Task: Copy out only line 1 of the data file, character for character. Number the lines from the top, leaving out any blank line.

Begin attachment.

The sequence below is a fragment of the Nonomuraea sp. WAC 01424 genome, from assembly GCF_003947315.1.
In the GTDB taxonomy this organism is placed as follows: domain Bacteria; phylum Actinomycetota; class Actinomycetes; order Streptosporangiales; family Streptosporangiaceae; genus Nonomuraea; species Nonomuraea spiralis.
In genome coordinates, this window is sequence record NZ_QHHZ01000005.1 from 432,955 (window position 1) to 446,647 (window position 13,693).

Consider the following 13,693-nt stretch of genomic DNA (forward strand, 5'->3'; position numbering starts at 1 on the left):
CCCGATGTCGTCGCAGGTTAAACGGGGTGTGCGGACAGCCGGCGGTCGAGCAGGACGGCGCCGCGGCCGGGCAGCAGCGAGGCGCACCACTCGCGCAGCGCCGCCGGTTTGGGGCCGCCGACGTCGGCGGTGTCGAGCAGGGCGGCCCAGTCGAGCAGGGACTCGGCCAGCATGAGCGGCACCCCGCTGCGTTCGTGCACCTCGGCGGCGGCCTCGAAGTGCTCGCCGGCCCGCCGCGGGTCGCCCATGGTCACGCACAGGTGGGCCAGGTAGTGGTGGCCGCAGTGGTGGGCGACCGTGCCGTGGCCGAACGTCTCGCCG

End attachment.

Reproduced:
The sequence below is a fragment of the Nonomuraea sp. WAC 01424 genome, from assembly GCF_003947315.1.